Donald Trump is not even president yet, and he’s already flirting with impeachment. The Constitution doesn’t allow presidents to seek gifts from foreign agents. But the President-elect is giving no sign that he will stop doing just that.
The Washington Post reported that about 100 foreign diplomats gathered at Donald Trump’s hotel in Washington, DC Friday evening to “to sip Trump-branded champagne, dine on sliders and hear a sales pitch about the U.S. president-elect’s newest hotel.”
The tour included a look at the hotel’s $20,000 a night “townhouse” suite. Many of these agents said that they will accept the president-elect’s offer to do business because they want to win favor with the new leader of the United States.
The Post writes that Trump is actively soliciting business from agents of foreign governments and quoted some of the diplomats saying they intended to stay at the hotel in order to ingratiate themselves to the incoming president.
“Why wouldn’t I stay at his hotel blocks from the White House, so I can tell the new president, ‘I love your new hotel!’” said one diplomat from an Asian nation. “Isn’t it rude to come to his city and say, ‘I am staying at your competitor?’”
Journalists are not the only ones disturbed by this unprecedented move.
Richard Painter, a University of Minnesota law professor who previously served as chief ethics counsel to President George W. Bush told ThinkProgress in an email that “Trump’s efforts to do business with these diplomats is at odds with a provision of the Constitution intended to prevent foreign states from effectively buying influence with federal officials.”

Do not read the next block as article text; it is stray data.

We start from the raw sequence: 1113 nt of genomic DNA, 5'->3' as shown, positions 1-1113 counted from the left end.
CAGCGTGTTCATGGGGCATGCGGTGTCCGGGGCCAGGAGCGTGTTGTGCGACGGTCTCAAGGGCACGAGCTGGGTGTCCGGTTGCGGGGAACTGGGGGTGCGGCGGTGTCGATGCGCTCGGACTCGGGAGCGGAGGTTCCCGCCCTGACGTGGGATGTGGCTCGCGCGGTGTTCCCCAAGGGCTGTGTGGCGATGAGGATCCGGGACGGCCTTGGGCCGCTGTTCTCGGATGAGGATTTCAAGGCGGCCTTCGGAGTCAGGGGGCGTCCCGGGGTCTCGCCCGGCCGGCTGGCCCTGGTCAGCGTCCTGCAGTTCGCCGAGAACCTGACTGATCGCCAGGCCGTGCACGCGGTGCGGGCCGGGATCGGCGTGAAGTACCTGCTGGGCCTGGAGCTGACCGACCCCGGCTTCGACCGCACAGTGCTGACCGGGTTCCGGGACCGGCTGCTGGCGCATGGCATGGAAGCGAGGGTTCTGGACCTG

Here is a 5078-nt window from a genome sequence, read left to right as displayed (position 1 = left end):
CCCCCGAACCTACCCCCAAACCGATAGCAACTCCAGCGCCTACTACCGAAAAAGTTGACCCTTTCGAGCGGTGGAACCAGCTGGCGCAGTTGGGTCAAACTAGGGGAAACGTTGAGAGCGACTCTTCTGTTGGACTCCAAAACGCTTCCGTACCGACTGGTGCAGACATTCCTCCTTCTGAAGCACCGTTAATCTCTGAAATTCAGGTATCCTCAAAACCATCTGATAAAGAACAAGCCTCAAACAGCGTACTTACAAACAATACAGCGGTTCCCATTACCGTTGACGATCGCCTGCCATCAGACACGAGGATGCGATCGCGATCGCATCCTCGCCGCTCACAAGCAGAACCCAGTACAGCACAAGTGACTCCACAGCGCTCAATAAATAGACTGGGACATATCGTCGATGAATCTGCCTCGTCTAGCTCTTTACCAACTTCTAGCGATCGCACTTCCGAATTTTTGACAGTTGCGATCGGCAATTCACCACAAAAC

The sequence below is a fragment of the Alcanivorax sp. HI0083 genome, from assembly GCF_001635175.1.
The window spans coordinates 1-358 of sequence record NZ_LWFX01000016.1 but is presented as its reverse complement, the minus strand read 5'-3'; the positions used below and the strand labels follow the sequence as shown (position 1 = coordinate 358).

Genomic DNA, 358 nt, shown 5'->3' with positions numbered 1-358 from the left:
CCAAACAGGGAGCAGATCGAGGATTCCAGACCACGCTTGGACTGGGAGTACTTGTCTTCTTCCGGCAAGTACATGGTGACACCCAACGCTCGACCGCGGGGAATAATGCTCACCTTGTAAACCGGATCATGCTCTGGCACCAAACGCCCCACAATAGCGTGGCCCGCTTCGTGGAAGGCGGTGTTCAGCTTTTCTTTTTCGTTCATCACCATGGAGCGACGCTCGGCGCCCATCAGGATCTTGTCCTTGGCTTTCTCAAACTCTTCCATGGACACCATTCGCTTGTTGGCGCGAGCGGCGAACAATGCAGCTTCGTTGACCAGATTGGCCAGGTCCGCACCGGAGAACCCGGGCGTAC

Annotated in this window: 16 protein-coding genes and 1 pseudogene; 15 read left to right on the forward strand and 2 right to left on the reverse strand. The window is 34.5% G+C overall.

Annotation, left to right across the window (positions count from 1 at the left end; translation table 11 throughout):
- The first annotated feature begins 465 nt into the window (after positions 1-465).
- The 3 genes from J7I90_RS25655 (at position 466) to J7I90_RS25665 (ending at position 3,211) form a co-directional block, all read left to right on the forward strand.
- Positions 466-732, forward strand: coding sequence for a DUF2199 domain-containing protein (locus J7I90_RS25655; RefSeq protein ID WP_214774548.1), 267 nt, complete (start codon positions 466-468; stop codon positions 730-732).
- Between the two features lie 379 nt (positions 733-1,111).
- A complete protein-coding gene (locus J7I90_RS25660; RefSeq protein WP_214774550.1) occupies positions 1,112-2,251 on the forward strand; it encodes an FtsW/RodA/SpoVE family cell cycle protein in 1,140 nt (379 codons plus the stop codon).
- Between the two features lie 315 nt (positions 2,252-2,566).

Painter added: “The Constitution’s ‘Emoluments Clause’ provides that no person holding any office of profit or trust under the United States shall, without the consent of the Congress, accept of any present, emolument, office, or title, of any kind whatever, from any king, prince, or foreign state.”
And he diplomats’ efforts in seeking Trump’s favor by staying in his hotel “looks like a gift,” Painter said, according to ThinkProgress.
Trump’s pledge to separate his business from the presidency lasted two days. And with his kids running his company and transition team, there will be no wall between the Trump administration and Trump businesses.
As the report notes, the country has relied on internal safeguards within the executive branch and fear of political embarrassment to prevent violations by the president. And while it is conceivable that a rival hotel may have grounds to sue Trump for taking away its business with foreign diplomats in violation of the Constitution, it’s far from clear that any hotel business will want to risk a feud with the notoriously vindictive president-elect.
There is, however, at least one remedy under the Constitution for such a violation of the public trust by the president: impeachment.